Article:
How to Write a MA Thesis
Many students do not know how to write a MA thesis. If you want to write a successful and convincing MA thesis, you should do the following things: define, research, plan, distribute, and quote. Remember, preparation is one of the critical stages of writing a MA thesis, so you have to do it very carefully.
How to write a MA thesis – 5 important things
Do you know what exactly you should write? Well, pick up a topic which you are very interested in or familiar with. Consult your supervisor and listen to their opinion. The topic should also have the following characteristics: be original (i.e. not to copy the title of another thesis, article, or book), be narrowly defined (for example, not “History of Berlin Wall”, but rather “The influence of Berlin Wall on the lives of people in Eastern Berlin during 1970s”), to correspond to your academic level and skills - so don’t underestimate yourself, choose a subject which requires efforts and comprehensive research.
This is another part of preparation. Your supervisor will give you a list of titles needed for carrying out effective research. Try to find all of them. Collect quotations, facts, and also statistical data (according to the field of your study). It is better to have electronic copies of the articles/books in question, because it would be easier for you to collect important information.
Now you can write a short outline of the thesis: write short sentences, including the main thesis, the arguments and the theories/conceptions which will support your thesis. A theoretical framework is needed, so you should interpret the facts/data according to a definite point of view. Don’t try to be too “innovative”, simply rely on someone else’s interpretation (without plagiarism, of course).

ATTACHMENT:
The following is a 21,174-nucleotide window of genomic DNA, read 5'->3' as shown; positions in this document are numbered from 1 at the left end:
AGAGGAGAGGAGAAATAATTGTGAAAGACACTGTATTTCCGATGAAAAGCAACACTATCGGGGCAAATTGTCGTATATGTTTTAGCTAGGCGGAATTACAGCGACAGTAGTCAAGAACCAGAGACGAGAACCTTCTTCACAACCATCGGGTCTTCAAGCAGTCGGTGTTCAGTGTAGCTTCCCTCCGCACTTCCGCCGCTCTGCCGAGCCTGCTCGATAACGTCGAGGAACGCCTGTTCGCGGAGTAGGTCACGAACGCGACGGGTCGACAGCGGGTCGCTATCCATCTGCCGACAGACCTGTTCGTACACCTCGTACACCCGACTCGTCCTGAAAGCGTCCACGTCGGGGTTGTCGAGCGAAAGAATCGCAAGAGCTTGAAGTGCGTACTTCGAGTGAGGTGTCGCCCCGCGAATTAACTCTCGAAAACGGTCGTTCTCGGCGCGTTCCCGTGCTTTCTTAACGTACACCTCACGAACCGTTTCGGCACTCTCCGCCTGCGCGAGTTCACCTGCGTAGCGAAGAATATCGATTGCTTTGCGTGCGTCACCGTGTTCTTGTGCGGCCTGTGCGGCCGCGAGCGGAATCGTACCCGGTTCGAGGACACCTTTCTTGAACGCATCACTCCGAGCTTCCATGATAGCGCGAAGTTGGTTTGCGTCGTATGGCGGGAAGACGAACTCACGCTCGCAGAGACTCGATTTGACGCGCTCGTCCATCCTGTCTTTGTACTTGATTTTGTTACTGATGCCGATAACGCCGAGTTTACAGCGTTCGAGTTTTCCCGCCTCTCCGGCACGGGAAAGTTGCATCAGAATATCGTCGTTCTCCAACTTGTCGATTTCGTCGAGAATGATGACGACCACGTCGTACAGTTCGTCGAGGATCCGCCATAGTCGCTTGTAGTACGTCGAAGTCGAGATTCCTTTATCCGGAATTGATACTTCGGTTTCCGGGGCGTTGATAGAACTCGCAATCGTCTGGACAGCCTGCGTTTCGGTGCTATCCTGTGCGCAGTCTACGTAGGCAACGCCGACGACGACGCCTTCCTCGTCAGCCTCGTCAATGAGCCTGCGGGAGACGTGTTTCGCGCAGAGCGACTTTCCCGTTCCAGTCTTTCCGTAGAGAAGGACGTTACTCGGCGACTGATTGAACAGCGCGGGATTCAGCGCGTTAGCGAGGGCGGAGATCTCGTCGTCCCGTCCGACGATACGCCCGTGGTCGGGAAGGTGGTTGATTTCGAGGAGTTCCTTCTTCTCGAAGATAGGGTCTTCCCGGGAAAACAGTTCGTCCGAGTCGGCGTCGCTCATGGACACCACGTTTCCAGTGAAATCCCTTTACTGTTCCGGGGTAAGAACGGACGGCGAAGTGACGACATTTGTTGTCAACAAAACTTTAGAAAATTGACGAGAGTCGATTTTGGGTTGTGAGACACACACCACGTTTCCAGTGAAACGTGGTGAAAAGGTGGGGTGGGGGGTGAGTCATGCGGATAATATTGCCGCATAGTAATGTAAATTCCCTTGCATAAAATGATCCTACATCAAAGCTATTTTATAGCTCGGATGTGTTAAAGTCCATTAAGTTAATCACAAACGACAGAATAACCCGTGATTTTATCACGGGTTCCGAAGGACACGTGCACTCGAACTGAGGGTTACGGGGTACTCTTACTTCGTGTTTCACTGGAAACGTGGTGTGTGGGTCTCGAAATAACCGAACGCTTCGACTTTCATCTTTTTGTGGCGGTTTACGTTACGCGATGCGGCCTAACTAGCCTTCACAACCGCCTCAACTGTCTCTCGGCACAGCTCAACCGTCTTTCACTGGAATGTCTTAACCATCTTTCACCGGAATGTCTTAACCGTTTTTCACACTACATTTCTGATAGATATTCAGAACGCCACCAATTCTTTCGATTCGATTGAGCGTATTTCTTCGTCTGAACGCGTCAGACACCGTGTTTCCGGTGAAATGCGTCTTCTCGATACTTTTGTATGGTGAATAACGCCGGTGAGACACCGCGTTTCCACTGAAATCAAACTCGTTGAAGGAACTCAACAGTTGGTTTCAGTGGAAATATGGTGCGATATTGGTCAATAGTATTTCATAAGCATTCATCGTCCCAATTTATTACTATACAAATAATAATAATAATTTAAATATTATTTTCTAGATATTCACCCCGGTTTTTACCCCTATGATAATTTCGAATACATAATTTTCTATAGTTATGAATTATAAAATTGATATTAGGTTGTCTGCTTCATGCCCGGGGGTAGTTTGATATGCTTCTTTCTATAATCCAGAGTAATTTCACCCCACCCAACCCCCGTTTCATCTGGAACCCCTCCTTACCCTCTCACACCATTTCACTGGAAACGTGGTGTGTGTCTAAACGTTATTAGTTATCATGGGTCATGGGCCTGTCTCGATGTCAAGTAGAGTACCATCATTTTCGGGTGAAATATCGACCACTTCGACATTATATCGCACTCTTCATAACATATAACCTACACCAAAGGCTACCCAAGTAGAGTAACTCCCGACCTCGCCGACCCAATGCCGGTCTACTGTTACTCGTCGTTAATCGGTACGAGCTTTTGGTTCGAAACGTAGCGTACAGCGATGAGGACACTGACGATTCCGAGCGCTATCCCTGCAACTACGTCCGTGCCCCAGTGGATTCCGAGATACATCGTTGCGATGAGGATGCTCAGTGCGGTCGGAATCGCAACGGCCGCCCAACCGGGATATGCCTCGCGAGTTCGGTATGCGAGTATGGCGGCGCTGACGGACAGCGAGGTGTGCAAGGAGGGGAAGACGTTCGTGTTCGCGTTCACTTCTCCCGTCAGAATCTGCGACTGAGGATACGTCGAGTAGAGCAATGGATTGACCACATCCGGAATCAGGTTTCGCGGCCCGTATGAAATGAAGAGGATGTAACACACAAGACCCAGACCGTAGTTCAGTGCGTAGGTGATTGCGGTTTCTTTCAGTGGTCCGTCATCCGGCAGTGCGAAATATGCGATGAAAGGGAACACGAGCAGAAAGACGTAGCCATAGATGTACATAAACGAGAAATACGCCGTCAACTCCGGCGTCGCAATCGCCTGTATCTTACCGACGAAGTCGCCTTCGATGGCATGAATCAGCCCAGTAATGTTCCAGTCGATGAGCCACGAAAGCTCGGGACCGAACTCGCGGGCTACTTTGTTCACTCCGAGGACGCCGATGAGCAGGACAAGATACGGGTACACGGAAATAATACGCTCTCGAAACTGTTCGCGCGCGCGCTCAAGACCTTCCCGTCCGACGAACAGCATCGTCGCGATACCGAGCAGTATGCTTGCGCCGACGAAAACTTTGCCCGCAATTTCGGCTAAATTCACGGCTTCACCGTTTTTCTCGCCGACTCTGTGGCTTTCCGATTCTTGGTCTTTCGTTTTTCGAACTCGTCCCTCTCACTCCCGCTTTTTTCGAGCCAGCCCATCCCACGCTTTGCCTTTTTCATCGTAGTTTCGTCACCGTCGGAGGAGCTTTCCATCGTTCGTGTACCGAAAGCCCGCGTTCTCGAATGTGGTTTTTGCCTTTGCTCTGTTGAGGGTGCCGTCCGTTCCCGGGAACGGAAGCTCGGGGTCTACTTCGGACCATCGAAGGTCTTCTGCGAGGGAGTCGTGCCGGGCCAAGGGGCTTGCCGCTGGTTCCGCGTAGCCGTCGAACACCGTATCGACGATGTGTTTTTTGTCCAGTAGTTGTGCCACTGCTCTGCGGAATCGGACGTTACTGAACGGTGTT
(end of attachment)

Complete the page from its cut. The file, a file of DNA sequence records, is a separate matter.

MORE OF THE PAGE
4. Divide and distribute
Now, you should divide the thesis into several sections or chapters. The first of them can be related to the context of your research; the second one can contain your thesis and its justification; if you are working in the field of Natural sciences, the third one may be related to your own research. The last chapter will show some practical consequences or predictions. The chapters must be equal in length, and the information to be distributed also equally.
You can use the quotations collected during preparation. The ratio between quotes and original text (your analysis and comments) should be 1:7 or 1:8; i.e. the quotes cannot exceed 15% of the volume of your MA thesis. Be very careful while citing: check your sources and don’t employ quotes simply found on the internet without a source. It is also not recommended to quote passages from textbooks - something which is rather typical of a school essay, and not of a Master thesis. The academic style of reference should be one of the most common styles (MLA, APA, or Turabian), or to be widely accepted by the academics in your field of study. Don’t forget to insert a full bibliography, including the titles which you have read but not quoted in the work.
Having finished your draft, consult your supervisor about it. Probably you will have to revise it, or even to rewrite it again. However, try to follow the initial plan, without changing the thesis, otherwise you must write your MA thesis all over again.
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